A three-day curfew or lockdown to try to stop the spread of the Ebola virus has come into effect in Sierra Leone.
The aim of the move is to keep people confined to their homes while health workers isolate new cases and prevent Ebola from spreading further.
Critics say the lockdown will destroy trust between doctors and the public.
Sierra Leona is one of the countries worst hit by West Africa’s Ebola outbreak, which has killed more than 2,600 people.
The UN Security Council on Thursday declared the outbreak a “threat to international peace and security”.
The Security Council unanimously adopted a resolution calling on states to provide more resources to combat it.
The BBC’s Umaru Fofana in Sierra Leone
Even the heavy downpour that deluged Freetown since dawn on Thursday did not stop thousands of people from rushing to supermarkets and vegetable markets to stock up on food ahead of the lockdown declared by the president.
The government hopes this drastic action will prove to be the magic bullet in the battle to stop the spread of Ebola, which has hit 13 of the country’s 14 districts, killing more than 500 people.
A supermarket attendant in the west of Freetown told me she that she has had to restock her shelves five times in two days – a mark of the brisk buying that’s going on by those who can afford it.
“I’m here to get some food and beverages for my family that will last us the whole weekend,” Christian Thomas told the BBC. “I’ve also bought dozens of litres of fuel for my generator should the lights go out as is so often the case,” he said.
In the poor eastern suburb of Calaba Town survival is on the minds of many. Customers and traders alike wondered how they would manage to pull it off.
The medical charity Medecins Sans Frontieres (MSF) has been strongly critical of the lockdown, arguing that ultimately it will help spread the disease.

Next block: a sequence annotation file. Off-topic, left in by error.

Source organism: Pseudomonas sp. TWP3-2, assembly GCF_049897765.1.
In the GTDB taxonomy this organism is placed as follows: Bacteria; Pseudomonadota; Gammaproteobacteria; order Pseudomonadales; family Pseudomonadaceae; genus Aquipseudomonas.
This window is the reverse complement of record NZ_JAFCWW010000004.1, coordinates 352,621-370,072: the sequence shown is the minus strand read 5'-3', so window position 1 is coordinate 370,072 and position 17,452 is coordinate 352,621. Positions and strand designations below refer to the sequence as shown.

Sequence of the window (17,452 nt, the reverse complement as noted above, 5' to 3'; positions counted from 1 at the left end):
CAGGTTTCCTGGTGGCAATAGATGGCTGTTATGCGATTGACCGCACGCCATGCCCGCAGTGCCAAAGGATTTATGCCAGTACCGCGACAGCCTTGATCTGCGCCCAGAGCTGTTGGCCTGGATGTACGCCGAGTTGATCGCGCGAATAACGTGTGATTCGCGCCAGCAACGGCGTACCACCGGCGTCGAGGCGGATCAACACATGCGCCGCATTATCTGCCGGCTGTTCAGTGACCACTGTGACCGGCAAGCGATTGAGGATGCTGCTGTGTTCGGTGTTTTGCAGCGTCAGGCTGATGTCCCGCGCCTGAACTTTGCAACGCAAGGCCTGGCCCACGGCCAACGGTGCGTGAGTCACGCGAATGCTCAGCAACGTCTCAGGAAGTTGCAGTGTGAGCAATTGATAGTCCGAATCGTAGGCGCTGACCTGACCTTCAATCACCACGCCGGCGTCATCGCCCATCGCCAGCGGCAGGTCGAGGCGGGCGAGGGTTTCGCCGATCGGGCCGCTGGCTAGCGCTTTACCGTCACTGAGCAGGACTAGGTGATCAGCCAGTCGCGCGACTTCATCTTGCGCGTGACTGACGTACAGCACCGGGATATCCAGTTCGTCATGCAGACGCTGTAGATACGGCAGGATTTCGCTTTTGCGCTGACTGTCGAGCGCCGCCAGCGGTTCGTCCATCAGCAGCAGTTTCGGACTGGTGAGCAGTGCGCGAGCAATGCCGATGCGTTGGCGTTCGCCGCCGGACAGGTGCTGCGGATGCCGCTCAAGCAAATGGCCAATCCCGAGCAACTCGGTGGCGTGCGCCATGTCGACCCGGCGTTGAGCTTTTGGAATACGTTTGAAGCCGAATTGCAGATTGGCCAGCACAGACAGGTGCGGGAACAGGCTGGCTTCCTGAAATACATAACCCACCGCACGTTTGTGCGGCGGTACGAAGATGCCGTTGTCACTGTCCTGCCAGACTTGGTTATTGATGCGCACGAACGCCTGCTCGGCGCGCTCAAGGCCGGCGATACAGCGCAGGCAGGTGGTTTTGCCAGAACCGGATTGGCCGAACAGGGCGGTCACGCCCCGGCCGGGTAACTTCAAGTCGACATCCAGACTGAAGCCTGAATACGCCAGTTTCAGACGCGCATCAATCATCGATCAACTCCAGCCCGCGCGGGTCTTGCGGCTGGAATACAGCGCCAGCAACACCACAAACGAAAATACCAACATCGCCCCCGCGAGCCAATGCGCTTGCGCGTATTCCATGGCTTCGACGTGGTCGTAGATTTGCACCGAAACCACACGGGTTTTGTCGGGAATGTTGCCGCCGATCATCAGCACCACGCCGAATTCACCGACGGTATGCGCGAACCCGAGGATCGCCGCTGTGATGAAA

MSF, whose staff are helping to tackle the outbreak, said in a statement this month that quarantines and lockdowns “end up driving people underground and jeopardising the trust between people and health providers”.
“This leads to the concealment of potential cases and ends up spreading the disease further.”
But the authorities insist that the measure “will minimise the spread of the virus”, and that thousands of officials would be deployed to make sure residents stayed indoors.
Volunteers will go door-to-door to test people for the virus and take infected people to treatment centres.
Health ministry spokesman Sidie Yahya Tunis told the BBC this month he did not expect the public to object.
“You follow or else you’ll be breaking the law. If you disobey then you are disobeying the president,” he said.
The disease infects humans through close contact with infected animals, including chimpanzees, fruit bats and forest antelope.
It then spreads between humans by direct contact with infected blood, bodily fluids or organs, or indirectly through contact with contaminated environments.
Ebola virus disease (EVD)
- Symptoms include high fever, bleeding and central nervous system damage
- Spread by body fluids, such as blood and saliva
- Fatality rate can reach 90% – but current outbreak has mortality rate of about 55%
- Incubation period is two to 21 days
- There is no proven vaccine or cure
- Supportive care such as rehydrating patients who have diarrhoea and vomiting can help recovery
- Fruit bats, a delicacy for some West Africans, are considered to be virus’s natural host